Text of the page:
This is too much to take on in an aside, and I'm not sure my own summary would be helpful, since it's a work in progress. I've tried more than a few aged sheng at this point but connecting initial aspects and character with a relatively fully aged version is tricky. It would be helpful to have 20 years of experience to draw on, to have seen that occur firsthand in a number of cases. Even then storage factors would complicate things, and it's asking a bit much of a tea enthusiast to maintain a number of separate storage environments for over a decade to work through differences. Separated at birth cake examples are used to fill in this sort of gap, identical versions stored in different places by friends.

Others here could do better than me related to summarizing their own take, but in general my impression is that bitterness, astringency, and flavor intensity tend to indicate the kinds of intensity and complexity that will transition positively. I've experienced the most of Yiwu aged versions (which is still limited), and the bright, sweet flavors in those tend to drop away, and limited astringency and bitterness translates later to a thick body but a relatively tasteless aged version (or subtle sounds better). Of course others with the opposite past experience and opinion could raise a valid point that this relates more to what I've experienced than a broad generality. It's not a given that flavor is a main goal anyway, and it's not a given that any one aspect or narrow set of them is an objectively best goal.

What's going on with Xiaguan versions of course makes for an opposite case; those are relatively undrinkable young (unless one has high tolerance for bitterness and astringency, and less sweet and pleasant flavor range), and a dozen years on, under the right conditions, some versions are really nice. Preference needs to ground what makes for a good result, and tea quality varies by lots of factors, even within narrow production areas and individual producers. I don't even have a clear best-case in mind, a narrow set of expectations and favorite outcome related to starting point, storage input, and final output.

I will have a TChing post go up this week on this subject, but it's only a short sketch, an intro. I know of no good, clear, detailed input reference on this subject. Reading a lot of "A Tea Addict's Journal" could help, but that author doesn't do summary posts that try to capture where he stands on issues like this, he just makes comments in relation to a current experiences. It would take a half a day to read samples based on hashtag / subject search to piece together a number of related threads. Another of the better references (in terms of subject experts) is a guy who goes by Shah, who posts reviews of end points (aged tea descriptions) in a Badger and Blades sub-forum. Searching around TeaDB blog couldn't hurt, but they still seem to be piecing things together as well.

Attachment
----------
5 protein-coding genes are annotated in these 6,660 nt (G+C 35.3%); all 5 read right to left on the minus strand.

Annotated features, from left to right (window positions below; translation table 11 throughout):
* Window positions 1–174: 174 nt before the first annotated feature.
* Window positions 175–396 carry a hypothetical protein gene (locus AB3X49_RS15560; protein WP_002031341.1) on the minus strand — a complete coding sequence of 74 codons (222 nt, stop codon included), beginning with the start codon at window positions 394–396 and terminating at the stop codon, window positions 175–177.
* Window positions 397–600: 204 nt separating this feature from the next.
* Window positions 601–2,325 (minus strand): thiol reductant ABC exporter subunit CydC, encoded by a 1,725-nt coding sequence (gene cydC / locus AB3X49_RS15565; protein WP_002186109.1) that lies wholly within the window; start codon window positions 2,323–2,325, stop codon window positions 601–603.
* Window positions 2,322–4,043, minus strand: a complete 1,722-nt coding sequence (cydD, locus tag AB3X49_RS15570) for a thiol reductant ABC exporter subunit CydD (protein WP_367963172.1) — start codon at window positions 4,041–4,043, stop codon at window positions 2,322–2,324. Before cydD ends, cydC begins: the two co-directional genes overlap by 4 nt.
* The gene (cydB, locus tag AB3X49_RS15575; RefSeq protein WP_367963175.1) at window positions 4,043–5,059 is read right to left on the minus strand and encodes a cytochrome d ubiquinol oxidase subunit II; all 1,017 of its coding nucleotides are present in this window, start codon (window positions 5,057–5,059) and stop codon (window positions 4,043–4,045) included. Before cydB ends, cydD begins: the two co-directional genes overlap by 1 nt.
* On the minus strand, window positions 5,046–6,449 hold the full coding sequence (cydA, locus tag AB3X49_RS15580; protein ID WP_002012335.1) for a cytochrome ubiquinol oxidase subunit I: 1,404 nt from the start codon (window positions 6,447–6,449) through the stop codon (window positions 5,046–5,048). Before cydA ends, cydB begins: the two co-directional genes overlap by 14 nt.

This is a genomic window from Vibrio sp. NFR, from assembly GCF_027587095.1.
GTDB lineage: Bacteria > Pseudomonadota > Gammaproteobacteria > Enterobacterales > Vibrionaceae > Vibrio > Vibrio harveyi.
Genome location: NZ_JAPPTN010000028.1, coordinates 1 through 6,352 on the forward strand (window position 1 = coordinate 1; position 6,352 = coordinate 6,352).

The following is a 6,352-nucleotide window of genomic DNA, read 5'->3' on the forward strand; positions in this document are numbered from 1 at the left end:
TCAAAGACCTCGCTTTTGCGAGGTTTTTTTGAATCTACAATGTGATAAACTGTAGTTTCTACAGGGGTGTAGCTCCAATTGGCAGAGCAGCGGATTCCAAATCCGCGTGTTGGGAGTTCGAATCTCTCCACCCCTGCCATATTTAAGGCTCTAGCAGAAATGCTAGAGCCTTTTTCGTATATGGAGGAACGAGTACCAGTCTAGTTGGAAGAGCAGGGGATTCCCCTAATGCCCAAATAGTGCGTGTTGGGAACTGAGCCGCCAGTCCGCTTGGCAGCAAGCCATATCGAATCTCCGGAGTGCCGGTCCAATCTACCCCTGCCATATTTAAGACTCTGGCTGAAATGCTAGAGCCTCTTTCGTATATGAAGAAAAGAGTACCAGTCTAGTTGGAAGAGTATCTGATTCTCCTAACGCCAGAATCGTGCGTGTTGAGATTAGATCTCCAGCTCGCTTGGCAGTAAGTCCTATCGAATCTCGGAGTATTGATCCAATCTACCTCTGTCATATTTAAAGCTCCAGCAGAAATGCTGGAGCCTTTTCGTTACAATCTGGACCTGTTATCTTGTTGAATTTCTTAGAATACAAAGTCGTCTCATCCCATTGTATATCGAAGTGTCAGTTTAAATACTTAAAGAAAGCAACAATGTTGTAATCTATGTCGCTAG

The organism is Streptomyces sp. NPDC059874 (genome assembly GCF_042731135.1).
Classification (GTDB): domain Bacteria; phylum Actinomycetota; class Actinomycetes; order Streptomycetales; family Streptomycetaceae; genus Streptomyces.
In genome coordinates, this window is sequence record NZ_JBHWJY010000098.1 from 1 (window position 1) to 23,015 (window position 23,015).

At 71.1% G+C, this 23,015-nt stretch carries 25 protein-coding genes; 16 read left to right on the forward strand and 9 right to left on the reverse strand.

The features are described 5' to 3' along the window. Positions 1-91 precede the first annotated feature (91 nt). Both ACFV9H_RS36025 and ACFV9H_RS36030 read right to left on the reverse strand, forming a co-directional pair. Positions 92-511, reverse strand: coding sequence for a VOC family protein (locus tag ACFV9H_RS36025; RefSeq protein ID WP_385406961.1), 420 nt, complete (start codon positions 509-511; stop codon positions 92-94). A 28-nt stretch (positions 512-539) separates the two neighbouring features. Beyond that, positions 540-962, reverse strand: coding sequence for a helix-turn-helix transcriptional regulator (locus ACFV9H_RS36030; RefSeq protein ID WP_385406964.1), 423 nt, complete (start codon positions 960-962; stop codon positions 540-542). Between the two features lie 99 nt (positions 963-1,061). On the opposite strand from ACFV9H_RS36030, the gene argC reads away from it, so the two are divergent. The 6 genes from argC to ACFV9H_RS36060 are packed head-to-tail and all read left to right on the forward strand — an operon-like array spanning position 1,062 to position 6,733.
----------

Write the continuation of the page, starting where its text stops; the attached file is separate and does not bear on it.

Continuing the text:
aet
Posts: 84
Joined: Tue Feb 06, 2018 7:56 pm
Location: Kunming ( China )

Sun Nov 24, 2019 10:23 pm

"... didn't pick up the Manfei rising trend" ..I know the prices from the fresh / green (not processed) tea leafs of that area directly from the local farmers till the end product wholesale prices of some producers . So if this is a spring pure MF material from arbors processed well and not badly affected by storage , this is very good deal alright ;-) Not trying to promote the vendor ( I don't know him ) , but grab the opportunity till it exists ;-)
User avatar
Elise
Posts: 230
Joined: Tue Dec 12, 2017 2:22 pm
Location: Geneva, Switzerland

Mon Nov 25, 2019 6:14 am

You can watch this video by William from Farmers Leaf to understand the difference between white tea (Yunnan Moonlight, Fujian Bai Hao Yinzhen/Bai Mu Dan/Shou Mei):
https://youtu.be/yRxrEWs3QY8
Post Reply